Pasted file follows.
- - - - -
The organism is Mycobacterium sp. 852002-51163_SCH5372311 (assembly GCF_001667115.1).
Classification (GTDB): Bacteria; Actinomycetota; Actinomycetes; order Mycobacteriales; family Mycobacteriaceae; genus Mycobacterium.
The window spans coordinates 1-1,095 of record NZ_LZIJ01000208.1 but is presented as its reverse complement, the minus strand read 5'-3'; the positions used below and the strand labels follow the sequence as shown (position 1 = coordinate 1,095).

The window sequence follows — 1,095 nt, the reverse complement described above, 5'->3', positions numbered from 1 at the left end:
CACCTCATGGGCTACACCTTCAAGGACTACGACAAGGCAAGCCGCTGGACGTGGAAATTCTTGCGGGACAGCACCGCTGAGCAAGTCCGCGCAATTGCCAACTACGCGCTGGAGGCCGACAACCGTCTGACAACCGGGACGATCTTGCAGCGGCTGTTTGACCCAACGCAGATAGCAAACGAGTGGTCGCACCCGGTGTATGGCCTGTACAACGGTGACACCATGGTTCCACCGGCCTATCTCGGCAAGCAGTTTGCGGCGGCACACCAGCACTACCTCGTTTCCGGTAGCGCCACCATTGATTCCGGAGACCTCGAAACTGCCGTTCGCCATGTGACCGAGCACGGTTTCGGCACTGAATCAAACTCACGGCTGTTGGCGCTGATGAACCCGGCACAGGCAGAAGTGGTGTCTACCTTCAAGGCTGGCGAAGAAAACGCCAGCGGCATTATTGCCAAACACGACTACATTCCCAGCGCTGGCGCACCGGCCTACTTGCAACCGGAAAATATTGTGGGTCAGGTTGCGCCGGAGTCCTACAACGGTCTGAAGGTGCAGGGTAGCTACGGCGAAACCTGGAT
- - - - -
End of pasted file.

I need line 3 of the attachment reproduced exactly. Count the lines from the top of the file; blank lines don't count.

The window spans coordinates 1-1,095 of record NZ_LZIJ01000208.1 but is presented as its reverse complement, the minus strand read 5'-3'; the positions used below and the strand labels follow the sequence as shown (position 1 = coordinate 1,095).